25 Years of Seinfeld

seinfeldApparently today is the 25th anniversary of the first time that Seinfeld appeared on TV. I’m a big fan of Seinfeld and have all nine seasons on DVD. Ironically I never started watching it until we moved to Saskatchewan in July 1998, which was almost two months after the final show aired. We only had two channels and it aired every night at 10pm on one of these channels. I started watching it out of curiosity and it wasn’t long before I was hooked!

Lots of catchphrases from the show have crept into everyday use and I’m sometimes surprised by how many of them I hear on a fairly regular basis. “No soup for you!” is probably the one that is heard most often. One that I tend to use a lot is “It’s a Festivus miracle!”

It would be difficult for me to name a favourite episode as there are too many good ones to choose from. Apart from the four main characters, my favourite character would have to be Frank Costanza (played by Jerry Stiller). I love his eccentricity and the fact that he invented Festivus.

I won’t try and choose a favourite episode, but instead here are five of my favourite moments. I hope you enjoy them as much as I do:

Book Beginnings and Friday 56 – The Late Starters Orchestra (July 4)

This week for my Friday meme combo I have chosen The Late Starters Orchestra by Ari L. Goldman. I just received this book in the mail today from LibraryThing Early Reviewers and it looks like one I’ll enjoy. GoodReads has the following description:

late starters orchestraIf you thought a fiddler on a roof was in a precarious position, imagine what happens when a middle-aged professor with a bad back takes up the cello. Ari Goldman hasn’t played in twenty-five years, but he’s decided to give the cello one last chance. He s not that good. But never mind. First he secures a seat in his eleven-year-old son’s youth orchestra, and then he s ready for the big time: the Late Starters Orchestra of New York City a bona fide amateur chamber orchestra for beginning or recently returning adult players.We accompany Goldman to LSO rehearsals (their motto is If you think you can play, you can ) and sit in on his son’s Suzuki lessons (where we find out that children do indeed learn differently from adults). As Goldman meditates on the mysteries of the cello itself, we wonder with him if he’ll be good enough to perform at his next birthday party. Coming to the rescue is the ghost of Goldman’s very first cello teacher, Mr. J, who continues to inspire and guide him about music and more through this enchanting midlife journey.The Late Starters Orchestra reminds us that with a band of friends behind us, anything is possible.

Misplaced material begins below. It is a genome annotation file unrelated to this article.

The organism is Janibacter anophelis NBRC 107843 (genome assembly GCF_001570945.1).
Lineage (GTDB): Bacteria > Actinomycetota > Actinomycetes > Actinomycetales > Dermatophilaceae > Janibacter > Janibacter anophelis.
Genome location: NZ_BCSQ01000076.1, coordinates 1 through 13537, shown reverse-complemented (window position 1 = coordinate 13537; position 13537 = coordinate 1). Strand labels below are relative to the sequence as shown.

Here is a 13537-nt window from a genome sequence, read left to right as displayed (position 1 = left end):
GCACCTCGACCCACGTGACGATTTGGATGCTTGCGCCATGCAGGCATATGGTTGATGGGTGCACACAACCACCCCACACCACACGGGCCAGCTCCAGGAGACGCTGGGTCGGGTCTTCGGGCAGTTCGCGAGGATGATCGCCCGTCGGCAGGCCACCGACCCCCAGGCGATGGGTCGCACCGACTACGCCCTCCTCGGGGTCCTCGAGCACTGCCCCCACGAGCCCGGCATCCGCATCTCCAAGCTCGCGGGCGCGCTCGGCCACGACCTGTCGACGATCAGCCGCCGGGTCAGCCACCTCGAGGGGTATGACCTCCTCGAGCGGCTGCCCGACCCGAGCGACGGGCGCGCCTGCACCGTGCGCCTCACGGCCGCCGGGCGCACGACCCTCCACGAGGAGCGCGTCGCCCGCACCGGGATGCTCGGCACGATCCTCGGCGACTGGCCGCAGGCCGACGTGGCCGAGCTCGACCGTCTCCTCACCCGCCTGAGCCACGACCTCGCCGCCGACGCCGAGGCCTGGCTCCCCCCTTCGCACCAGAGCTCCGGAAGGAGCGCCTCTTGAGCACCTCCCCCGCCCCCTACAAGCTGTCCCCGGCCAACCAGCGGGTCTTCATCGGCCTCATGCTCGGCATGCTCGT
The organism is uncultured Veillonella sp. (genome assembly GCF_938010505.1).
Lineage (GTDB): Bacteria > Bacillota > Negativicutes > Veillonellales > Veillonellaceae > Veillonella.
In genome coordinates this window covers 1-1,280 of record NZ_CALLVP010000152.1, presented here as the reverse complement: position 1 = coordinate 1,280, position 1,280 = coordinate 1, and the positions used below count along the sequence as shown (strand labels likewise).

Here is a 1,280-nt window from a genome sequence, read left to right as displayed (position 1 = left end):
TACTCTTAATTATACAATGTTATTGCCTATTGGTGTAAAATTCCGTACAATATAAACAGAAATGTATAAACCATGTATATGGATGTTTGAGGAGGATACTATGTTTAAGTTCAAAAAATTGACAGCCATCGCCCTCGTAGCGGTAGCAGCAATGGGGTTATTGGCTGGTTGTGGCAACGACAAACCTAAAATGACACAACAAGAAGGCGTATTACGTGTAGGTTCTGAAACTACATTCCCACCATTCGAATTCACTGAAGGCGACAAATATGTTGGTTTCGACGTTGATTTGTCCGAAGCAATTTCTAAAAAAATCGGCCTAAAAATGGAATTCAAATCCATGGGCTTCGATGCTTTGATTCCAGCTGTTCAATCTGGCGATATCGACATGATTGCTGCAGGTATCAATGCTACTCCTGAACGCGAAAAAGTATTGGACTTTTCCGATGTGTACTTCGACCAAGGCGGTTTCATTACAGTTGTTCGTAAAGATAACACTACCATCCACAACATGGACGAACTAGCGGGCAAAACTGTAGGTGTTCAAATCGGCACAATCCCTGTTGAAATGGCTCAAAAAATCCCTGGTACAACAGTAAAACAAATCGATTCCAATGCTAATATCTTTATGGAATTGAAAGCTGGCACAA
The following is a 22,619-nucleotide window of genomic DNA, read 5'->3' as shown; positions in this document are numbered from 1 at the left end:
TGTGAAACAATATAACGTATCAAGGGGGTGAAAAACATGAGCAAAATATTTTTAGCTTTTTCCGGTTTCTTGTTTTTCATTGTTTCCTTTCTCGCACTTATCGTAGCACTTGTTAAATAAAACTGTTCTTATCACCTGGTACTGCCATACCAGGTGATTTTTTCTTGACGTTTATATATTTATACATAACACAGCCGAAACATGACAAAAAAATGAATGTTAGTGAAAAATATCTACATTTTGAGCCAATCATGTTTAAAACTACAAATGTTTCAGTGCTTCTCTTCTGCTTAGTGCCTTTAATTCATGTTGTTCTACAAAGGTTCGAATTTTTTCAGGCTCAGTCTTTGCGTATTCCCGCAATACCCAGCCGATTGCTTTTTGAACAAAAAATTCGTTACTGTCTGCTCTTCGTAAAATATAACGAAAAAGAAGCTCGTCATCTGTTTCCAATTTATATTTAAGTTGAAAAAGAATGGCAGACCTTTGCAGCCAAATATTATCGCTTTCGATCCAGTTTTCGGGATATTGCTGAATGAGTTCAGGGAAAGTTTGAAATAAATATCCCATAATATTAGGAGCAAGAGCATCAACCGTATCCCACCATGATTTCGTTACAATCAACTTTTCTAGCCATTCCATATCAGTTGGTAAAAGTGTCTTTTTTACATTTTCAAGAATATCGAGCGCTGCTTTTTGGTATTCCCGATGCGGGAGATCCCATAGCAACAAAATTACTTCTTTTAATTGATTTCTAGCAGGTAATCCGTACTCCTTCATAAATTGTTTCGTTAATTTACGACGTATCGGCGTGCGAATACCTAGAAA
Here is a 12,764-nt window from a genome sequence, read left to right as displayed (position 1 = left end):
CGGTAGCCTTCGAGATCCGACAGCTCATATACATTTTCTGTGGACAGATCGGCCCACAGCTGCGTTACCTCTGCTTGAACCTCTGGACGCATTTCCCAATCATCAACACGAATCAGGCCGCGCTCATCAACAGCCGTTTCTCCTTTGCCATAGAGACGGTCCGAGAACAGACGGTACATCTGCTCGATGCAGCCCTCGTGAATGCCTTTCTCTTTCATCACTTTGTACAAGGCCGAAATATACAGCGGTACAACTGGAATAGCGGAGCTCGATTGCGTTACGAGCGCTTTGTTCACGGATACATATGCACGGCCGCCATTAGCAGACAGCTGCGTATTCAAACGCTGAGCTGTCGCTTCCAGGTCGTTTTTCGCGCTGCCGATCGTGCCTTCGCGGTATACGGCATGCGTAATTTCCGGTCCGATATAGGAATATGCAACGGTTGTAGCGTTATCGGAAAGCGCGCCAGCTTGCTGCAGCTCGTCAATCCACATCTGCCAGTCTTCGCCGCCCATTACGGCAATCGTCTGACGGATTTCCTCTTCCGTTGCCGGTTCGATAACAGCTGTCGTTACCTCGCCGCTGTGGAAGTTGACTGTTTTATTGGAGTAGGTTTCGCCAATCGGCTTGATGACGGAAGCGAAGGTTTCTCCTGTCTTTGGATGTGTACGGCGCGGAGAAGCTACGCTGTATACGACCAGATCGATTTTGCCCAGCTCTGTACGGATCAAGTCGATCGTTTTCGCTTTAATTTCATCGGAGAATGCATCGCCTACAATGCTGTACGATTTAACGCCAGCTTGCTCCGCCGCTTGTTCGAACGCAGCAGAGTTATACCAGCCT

Now for this week’s excerpts:

book beginningsBook Beginnings is hosted by Gilion at Rose City Reader, who invites anyone to join in, saying: ‘Please join me every Friday to share the first sentence (or so) of the book you are reading, along with your initial thoughts about the sentence, impressions of the book, or anything else the opener inspires.  Please remember to include the title of the book and the author. Leave a link to your post.  If you don’t have a blog, but want to participate, please leave a comment with your Book Beginning.’

The beginning of The Late Starters Orchestra:

Standing in a crowded elevator in midtown Manhattan with a cello strapped to your back is no way to win a popularity contest.

It’s not something I’ve ever tried, although I have been in possession of a tuba in some unusual places, which has not always been fun! This is an interesting beginning and I’m intrigued enough to go on.

Friday 56The Friday 56 is a book meme hosted by Freda’s Voice and the rules are as follows:

*Grab a book, any book.
*Turn to page 56.
*Find any sentence, (or few, just don’t spoil it) that grabs you.
*Post it.
*Add your (url) post below in Linky. Add the post url, not your blog url.

It’s that simple.

From page 56 of The Late Starters Orchestra:

The one bright spot in my young life was music. I sang. I sang on the streets and I sang in school and I sang on the subway and I sang in bed and I sang in the synagogue.

I can really identify with this in that I’ve always been around music. At the age of 7 a brass instrument was placed in my hands and I was told to learn it. For most of the time ever since, I’ve been playing some kind of brass instrument in various different bands. I still enjoy it and currently play tuba in a local concert band called Toot Suite. Anyway, I think I’ll take this book on holiday with me and write a review when I get back. I think it’ll be a good read.

Thursday Quotables – Soccer in Sun and Shadow (July 3)

quotation-marks4Thursday quotables is hosted by Lisa at Bookshelf Fantasies. To take part Lisa shares the following:

If you’d like to participate, it’s really simple:

  • Write a Thursday Quotables post on your blog. Try to pick something from whatever you’re reading now. And please be sure to include a link back to Bookshelf Fantasies in your post (http://www.bookshelffantasies.com), if you’d be so kind!
  • Comment on this post with the link to your own Thursday Quotables post. Or… have a quote to share but not a blog post? Leave your quote in the comments!
  • Have fun!

Today was another day without World Cup action, although I caught the end of the Buckie Thistle vs Rangers game. I also got back to reading Eduardo Galeano’s Soccer in Sun and Shadow, which I started earlier in the year. It’s a great read and if I don’t get it finished now I’ll probably take it away on holiday with me. Here are a few of my favourite quotes so far:

soccer in sun and shadowSometimes the idol does not fall all at once. And sometimes when he breaks, people devour the pieces. (p.6)